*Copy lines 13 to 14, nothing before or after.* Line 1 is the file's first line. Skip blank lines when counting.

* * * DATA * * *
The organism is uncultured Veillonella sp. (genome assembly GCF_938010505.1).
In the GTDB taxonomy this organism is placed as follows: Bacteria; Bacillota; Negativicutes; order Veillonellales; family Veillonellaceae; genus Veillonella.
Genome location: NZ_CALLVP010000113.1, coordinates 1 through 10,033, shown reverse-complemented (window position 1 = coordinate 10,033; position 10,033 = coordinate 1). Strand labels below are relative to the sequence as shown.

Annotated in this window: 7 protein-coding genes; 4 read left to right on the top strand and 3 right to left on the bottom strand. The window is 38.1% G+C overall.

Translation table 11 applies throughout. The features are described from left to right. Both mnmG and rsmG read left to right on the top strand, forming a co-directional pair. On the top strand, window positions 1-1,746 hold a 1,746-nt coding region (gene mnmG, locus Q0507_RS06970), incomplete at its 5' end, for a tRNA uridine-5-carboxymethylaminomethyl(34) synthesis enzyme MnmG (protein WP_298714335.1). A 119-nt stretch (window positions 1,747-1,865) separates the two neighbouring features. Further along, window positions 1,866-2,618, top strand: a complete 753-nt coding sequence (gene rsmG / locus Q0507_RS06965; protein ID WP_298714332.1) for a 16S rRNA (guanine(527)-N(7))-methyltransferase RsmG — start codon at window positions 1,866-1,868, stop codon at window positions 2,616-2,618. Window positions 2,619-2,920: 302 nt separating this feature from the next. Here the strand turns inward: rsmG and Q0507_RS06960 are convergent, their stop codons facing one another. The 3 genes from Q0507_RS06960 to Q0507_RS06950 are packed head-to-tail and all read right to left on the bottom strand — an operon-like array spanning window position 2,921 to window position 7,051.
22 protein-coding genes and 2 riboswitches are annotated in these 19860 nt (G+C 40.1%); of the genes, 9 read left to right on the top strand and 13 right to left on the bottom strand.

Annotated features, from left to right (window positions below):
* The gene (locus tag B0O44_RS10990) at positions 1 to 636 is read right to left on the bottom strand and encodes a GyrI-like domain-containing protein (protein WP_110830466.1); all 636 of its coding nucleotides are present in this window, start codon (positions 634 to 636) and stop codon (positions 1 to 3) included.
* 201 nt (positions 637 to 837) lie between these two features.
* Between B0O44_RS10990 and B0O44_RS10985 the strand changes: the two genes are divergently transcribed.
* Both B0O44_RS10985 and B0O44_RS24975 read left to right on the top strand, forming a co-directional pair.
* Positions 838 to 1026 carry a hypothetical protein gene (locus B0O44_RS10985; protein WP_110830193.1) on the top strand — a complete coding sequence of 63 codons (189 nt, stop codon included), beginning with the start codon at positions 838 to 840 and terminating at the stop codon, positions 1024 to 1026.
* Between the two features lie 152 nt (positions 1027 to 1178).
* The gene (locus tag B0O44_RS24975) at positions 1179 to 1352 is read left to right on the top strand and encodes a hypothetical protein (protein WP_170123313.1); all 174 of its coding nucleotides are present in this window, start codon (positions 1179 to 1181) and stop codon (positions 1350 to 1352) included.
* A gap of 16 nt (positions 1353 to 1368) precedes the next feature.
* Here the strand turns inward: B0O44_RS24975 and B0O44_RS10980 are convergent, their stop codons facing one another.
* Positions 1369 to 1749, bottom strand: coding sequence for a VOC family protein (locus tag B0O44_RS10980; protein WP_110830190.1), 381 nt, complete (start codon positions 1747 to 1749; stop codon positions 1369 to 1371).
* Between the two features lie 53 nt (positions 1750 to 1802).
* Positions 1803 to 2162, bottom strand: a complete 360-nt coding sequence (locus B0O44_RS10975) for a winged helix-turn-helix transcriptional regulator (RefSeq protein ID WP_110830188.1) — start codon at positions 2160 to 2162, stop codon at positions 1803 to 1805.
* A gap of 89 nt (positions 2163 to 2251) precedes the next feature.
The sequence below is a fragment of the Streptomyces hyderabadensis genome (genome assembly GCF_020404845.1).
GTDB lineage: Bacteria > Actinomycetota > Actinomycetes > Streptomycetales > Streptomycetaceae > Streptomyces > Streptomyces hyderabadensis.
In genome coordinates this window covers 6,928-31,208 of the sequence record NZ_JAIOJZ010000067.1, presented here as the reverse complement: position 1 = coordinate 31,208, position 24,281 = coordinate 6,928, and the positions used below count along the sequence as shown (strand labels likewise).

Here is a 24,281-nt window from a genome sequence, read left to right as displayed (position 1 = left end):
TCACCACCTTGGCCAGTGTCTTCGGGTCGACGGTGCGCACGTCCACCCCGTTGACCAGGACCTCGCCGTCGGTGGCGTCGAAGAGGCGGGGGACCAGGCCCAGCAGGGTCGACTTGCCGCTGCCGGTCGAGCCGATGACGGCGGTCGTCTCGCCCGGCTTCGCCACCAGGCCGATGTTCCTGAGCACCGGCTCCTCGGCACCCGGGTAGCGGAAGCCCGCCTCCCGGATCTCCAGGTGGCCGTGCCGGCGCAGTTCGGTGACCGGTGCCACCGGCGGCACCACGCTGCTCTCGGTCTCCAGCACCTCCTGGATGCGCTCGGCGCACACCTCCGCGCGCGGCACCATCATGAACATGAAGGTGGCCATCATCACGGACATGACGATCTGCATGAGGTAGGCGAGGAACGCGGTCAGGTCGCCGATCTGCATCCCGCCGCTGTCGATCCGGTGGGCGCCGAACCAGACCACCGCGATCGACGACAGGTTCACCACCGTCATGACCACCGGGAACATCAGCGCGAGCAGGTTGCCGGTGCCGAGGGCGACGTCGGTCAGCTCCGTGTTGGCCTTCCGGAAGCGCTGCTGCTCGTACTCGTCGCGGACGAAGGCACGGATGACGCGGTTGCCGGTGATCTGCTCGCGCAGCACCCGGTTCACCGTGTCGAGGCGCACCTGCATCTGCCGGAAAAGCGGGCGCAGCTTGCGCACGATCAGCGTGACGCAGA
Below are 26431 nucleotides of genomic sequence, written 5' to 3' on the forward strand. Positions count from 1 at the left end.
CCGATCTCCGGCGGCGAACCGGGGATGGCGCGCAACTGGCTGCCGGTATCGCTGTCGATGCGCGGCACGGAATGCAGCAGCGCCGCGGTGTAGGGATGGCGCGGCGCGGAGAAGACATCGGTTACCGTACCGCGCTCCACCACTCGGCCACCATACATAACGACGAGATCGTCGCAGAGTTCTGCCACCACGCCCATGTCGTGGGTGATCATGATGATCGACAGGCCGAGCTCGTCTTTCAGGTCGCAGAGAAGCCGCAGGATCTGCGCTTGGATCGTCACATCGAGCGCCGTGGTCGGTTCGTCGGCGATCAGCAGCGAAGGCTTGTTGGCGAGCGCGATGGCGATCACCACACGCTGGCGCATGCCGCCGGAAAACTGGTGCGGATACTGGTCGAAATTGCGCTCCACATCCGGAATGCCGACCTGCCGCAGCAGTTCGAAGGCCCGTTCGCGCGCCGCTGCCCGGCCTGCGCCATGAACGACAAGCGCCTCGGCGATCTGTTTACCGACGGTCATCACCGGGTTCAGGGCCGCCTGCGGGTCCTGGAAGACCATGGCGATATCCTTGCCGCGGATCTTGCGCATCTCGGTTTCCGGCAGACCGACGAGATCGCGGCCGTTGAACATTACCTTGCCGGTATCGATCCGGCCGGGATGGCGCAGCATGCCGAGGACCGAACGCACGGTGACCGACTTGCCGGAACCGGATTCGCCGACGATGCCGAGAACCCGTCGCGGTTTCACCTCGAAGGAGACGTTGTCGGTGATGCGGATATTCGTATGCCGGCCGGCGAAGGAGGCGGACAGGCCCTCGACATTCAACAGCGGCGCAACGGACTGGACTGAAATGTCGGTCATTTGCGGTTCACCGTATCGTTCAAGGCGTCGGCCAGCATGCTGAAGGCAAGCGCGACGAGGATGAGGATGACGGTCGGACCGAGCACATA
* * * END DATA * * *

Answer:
* Between the two features lie 152 nt (positions 1027 to 1178).
* The gene (locus tag B0O44_RS24975) at positions 1179 to 1352 is read left to right on the top strand and encodes a hypothetical protein (protein WP_170123313.1); all 174 of its coding nucleotides are present in this window, start codon (positions 1179 to 1181) and stop codon (positions 1350 to 1352) included.